You can see portraits made out of grapefruit rind by Betty Milliken or painted limestone sculptures created by auto mechanic, truck driver and traveling evangelist Inez Marshall. Ida Kingsbury spent the years after her husband’s death decorating her yard with anything she could repurpose, including teapots, two liter pop bottles and plastic animals.
“Button Masterpieces” by Charles Berendt from Denver is on temporary display through Sept. 25, and Dennis Clark’s “Imaginary City” will be on display through November.
See the Grassroots Arts Center website for more information on admission and hours.
The outdoor Post Rock Courtyard in the rear of the Grassroots Art Center exhibits a tribute to the limestone carvers of the area and also incorporates metal and glass for a dazzling display of color, texture and light.
A visit to Lucas would not be complete without visiting the restroom that was named the nation’s second best place to flush.
Bowl Plaza is in the 100 block of South Main Street. The public restroom is covered inside and out with a mosaics of tile, glass, dominoes and glass bottles. The local effort to create the fancy porcelain palace was led by Mri-Pilar and Eric Abraham.
Mri-Pilar also created 15 colorful fork sculptures in the art park next to the Bowl Plaza.
Brant’s Meat Market is back in Lucas after a short hiatus. Brant’s, which has been in business since 1922, specializes in homemade bologna and sausages and was named one of the 8 Wonders of Kansas Commerce.
The Facebook post announcing the store’s closing earlier this year reached over 77,000 people, and the store was inundated with telephone calls and messages from customers hoping to get one last order in before they sold out.
Adam and Ashley Comeau of Plainville stepped in to help save the Lucas staple.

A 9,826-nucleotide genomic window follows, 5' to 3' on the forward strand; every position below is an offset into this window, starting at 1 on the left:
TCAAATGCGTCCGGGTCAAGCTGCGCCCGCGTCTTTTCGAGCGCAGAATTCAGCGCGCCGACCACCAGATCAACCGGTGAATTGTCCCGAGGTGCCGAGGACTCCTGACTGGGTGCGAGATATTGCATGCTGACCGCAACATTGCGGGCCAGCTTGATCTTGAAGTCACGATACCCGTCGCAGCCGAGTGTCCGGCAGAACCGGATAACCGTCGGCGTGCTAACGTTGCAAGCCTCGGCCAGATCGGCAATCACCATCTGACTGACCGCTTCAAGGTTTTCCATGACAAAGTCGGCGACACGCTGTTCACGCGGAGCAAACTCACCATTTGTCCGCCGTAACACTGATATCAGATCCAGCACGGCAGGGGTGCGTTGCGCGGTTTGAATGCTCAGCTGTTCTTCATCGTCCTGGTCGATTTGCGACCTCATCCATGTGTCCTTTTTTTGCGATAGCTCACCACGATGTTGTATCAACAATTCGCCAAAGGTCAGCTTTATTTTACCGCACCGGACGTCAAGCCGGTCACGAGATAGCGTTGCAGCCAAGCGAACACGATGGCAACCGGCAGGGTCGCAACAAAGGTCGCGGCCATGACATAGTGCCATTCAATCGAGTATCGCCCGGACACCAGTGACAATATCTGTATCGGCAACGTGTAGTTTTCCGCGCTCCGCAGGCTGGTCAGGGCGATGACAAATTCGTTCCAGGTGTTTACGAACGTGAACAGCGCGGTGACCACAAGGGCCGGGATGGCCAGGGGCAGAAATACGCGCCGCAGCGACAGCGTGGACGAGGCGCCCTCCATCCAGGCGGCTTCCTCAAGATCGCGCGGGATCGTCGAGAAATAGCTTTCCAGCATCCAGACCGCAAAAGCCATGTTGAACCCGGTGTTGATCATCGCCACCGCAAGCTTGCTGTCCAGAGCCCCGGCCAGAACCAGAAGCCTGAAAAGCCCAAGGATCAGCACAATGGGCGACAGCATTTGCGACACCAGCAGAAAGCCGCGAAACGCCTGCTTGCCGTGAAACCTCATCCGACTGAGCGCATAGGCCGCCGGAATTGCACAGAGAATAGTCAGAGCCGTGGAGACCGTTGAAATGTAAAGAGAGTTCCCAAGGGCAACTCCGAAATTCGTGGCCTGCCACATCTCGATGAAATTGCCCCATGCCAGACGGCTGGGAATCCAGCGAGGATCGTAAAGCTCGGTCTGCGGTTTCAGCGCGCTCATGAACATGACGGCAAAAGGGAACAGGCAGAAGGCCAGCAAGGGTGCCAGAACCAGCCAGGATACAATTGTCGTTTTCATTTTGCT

Other notable stops in Lucas are the Florence Debbie Sculpture Garden, 126 Fairview. Debbie created concrete and rock sculptures based on famous landmarks, such as Mount Rushmore. The World’s Largest Collection of the World’s Smallest Versions of the World Largest Things is the brain child of Erika Nelson. She has a gallery of these oddities in her new downtown storefront at 214 S. Main St. The attraction is open by chance or by appointment.
Some eclectic items to create your own folk art may be found at Aunt Gertie’s Art and Antiques, 304 E. Second. Check their Facebook page for current hours and to see new goodies for sale.
If you’re hungry, you can grab some eats at the K-18 Cafe, 5945 Kansas Highway 18 or Backstreet Bakery at 208 S. Main St. One look at their Facebook page and I was ready to drive to Lucas for a piece of fresh peach pie.
For a side trip, keep going north on K-18, and you will come to the little town of Luray. At the K-18 rest area across from Main sits a log cabin built by Civil War veteran Jonathan Wesley Van Scoyoc.
From 9 a.m. to 5 p.m. Saturday, Oct. 20, Luray will host Craftique. Every possible spare space in the small community is opened for crafters. Last fall, I had a pleasant stroll downtown, popping in and out of buildings to pick up some fall decorations and get a head start on Christmas shopping.
Other links to check out while you are planning your trip:
Corrected at 7:07 p.m. Sept. 18 for address of World’s Largest Collection of the World’s Smallest Versions of the World Largest Things.